Consumers demand wireless broadband anywhere at any time, and carriers compete vigorously by investing in towers and equipment to improve coverage. With limited spectrum available to transmit wireless data, wireless devices must finely tune into narrow spectrum bands so they can communicate with the network and provide consumers with service. Even though the U.S. is the most efficient user of spectrum in the world, any interference can negatively impact consumers’ wireless experiences when there are so many devices using the limited amount of spectrum.
The FCC recently issued an NPRM to evaluate the use of signal boosters to improve wireless coverage. While it may sound like a good idea in principal, signal boosters can easily cause interference to wireless networks and do far more harm than good. In our comments, we urged the Commission to proceed carefully because the use of illicit signal boosters can cause serious disruptions to wireless networks and interfere with vital public safety communications.
To address the interference issue caused by signal boosters, CTIA recommends an industry-based solution. Since the FCC lacks the authority to license signal boosters for use in licensed spectrum under the “citizens band radio service” provision of the Communications Act and instead of trying to create a regulatory framework, CTIA encourages the Commission to allow the industry to develop certification standards.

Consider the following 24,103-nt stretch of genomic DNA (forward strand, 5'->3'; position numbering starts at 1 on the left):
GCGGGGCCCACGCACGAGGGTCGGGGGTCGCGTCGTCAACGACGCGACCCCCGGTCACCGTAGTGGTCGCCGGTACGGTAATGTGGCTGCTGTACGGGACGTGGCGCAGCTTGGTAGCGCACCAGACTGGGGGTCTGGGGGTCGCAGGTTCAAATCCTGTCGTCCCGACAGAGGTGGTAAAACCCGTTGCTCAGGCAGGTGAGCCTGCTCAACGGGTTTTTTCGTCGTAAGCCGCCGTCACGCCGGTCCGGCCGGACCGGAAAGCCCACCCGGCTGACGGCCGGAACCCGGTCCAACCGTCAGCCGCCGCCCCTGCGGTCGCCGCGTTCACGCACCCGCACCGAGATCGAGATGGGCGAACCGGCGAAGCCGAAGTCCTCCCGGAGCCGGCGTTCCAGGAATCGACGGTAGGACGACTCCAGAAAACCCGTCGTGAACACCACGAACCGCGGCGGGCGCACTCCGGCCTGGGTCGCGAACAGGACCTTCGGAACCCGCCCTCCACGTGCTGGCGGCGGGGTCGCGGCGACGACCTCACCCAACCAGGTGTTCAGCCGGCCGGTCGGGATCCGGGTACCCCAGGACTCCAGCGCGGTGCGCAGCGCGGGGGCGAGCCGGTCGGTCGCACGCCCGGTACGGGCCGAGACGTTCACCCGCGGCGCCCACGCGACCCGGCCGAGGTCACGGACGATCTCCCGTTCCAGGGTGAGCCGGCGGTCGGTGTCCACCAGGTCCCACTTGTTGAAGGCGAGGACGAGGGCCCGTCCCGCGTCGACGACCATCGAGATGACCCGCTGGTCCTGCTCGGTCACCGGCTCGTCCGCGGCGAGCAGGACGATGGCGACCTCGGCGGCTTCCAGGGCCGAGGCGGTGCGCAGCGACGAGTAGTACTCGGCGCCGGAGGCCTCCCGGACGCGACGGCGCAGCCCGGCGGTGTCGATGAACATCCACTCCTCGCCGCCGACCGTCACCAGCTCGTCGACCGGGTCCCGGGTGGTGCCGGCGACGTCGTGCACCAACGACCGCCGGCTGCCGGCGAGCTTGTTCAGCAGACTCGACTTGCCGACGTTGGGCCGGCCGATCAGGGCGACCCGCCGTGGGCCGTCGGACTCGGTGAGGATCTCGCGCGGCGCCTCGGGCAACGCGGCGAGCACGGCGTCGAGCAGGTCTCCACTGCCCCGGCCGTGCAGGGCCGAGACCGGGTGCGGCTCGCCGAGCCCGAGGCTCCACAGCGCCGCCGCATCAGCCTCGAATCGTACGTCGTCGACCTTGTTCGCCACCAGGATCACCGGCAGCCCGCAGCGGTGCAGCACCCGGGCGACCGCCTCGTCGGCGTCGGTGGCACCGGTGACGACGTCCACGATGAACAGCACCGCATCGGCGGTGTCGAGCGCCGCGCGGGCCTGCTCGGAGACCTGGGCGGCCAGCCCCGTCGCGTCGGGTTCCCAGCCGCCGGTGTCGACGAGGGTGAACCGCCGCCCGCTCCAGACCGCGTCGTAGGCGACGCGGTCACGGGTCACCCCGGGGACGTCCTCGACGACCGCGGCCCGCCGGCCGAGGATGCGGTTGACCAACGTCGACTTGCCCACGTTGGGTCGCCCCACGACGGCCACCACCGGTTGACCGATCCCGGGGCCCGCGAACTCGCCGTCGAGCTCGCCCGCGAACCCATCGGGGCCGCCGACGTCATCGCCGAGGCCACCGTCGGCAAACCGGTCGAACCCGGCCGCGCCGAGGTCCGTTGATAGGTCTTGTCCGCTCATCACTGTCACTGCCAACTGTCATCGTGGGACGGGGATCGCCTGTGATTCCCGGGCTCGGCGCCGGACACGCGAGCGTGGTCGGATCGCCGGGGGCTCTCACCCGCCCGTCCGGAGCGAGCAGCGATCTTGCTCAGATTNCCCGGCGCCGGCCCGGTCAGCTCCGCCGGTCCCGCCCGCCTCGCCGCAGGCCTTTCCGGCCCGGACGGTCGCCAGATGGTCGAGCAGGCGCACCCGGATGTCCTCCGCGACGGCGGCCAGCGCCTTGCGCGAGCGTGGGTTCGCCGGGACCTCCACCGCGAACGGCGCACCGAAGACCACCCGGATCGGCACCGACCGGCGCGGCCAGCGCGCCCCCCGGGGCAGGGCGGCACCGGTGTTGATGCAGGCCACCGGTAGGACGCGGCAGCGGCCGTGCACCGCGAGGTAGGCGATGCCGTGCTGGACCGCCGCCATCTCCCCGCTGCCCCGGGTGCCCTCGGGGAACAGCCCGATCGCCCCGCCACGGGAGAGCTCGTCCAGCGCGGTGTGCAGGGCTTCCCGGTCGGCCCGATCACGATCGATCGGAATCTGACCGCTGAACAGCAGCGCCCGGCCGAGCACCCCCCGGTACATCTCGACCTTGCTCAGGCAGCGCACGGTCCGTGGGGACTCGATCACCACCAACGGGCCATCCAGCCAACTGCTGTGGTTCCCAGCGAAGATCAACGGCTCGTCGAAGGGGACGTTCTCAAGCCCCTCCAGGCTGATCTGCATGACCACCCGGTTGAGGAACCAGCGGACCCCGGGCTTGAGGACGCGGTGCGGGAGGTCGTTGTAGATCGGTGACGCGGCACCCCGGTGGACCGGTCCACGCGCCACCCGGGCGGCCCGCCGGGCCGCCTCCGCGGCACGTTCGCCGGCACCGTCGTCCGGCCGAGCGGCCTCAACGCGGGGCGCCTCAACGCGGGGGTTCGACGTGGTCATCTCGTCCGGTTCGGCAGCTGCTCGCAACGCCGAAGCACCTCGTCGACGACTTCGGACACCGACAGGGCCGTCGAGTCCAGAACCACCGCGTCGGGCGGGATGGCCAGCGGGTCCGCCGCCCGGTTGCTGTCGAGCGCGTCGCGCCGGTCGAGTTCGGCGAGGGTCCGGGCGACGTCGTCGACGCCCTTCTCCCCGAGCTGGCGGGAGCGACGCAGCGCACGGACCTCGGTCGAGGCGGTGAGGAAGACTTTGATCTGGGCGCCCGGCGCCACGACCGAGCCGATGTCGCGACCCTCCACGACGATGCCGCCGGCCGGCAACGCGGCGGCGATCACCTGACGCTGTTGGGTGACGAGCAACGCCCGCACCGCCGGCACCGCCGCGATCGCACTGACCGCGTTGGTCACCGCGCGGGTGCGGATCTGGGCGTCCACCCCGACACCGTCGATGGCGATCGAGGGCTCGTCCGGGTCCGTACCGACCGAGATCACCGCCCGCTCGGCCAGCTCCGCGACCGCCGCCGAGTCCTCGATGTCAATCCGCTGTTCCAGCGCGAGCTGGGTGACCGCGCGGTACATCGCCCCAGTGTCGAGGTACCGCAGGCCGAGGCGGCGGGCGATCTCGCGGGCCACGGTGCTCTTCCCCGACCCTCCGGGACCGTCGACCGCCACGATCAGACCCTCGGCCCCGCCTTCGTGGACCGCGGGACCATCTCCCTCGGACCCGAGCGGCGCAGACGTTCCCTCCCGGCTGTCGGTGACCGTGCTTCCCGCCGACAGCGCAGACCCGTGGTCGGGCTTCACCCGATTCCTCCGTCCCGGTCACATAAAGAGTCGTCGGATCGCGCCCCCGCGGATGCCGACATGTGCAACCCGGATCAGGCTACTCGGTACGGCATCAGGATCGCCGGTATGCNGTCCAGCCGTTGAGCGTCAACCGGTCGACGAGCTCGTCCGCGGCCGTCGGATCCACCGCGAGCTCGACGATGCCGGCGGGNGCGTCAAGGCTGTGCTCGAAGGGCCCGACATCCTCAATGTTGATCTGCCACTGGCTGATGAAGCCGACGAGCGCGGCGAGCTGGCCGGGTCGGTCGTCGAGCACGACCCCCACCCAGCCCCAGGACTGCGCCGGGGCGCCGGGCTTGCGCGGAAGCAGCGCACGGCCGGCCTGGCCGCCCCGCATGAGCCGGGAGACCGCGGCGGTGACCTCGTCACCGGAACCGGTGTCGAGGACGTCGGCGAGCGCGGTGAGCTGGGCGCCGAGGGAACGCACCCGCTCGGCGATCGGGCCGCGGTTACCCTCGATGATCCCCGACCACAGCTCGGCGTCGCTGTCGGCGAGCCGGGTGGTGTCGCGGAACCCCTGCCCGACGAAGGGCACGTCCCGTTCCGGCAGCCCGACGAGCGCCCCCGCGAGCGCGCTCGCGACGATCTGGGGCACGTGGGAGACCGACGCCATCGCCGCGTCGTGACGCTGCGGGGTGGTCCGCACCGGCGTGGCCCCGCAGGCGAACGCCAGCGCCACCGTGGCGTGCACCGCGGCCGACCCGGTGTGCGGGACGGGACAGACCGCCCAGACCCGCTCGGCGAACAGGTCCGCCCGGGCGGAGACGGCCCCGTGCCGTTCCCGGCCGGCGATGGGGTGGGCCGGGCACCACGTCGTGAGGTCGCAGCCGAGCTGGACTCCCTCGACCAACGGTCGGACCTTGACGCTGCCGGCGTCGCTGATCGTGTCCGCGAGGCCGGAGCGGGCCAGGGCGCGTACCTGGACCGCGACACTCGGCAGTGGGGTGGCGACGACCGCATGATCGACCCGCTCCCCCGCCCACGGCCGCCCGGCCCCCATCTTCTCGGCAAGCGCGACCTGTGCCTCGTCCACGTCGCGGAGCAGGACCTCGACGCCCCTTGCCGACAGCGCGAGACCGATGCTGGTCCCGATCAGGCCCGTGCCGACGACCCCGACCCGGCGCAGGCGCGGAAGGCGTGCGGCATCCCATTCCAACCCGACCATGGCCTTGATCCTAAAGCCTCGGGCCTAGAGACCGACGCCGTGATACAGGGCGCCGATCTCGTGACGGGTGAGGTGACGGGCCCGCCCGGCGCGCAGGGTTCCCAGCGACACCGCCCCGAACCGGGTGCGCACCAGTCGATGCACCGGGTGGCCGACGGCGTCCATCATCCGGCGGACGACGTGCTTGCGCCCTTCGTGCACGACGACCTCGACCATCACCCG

With the huge risk of harmful interference, it is critical the Commission affirm and enforce its existing requirements that state a FCC license or licensee consent is needed in order to buy or operate a signal booster. Otherwise, an unauthorized user can cause co-channel interference that degrades network coverage and quality of service for other users. Signal boosters also have the potential to create inaccurate location estimates for 911 calls, potentially affecting emergency responders. If it was unlawful to sell or operate an unlicensed signal booster, there would be a dramatic reduction on wireless interference.
The FCC should adopt technical and design standards for signal boosters that would mitigate all harmful interference. We support continuing discussions with booster manufacturers and carriers to develop the technical and design features that safeguard against interference. We recommend:
- Designing signal boosters so the network operator ultimately controls the device, since the network operator must continually monitor the network for interference and ensure spectrum is being used efficiently and effectively.
- Including technology so that signal booster can be located at all times.
- Ensuring the booster uses only the frequencies authorized by the network operator.
- Including automatic gain control in the boosters so they can sense the power of local base stations and act as a safeguard against interference.
Similar to the equipment certification process that all wireless devices undergo, signal boosters should be certified by the FCC or a telecommunication certification body, pass an industry-driven certification process and receive approval from the carrier that the device is in compliance with the network’s protocols. If applied to signal boosters, this type of certification process would ensure that the FCC, signal booster manufacturers and network operators are in agreement no harmful interference is possible.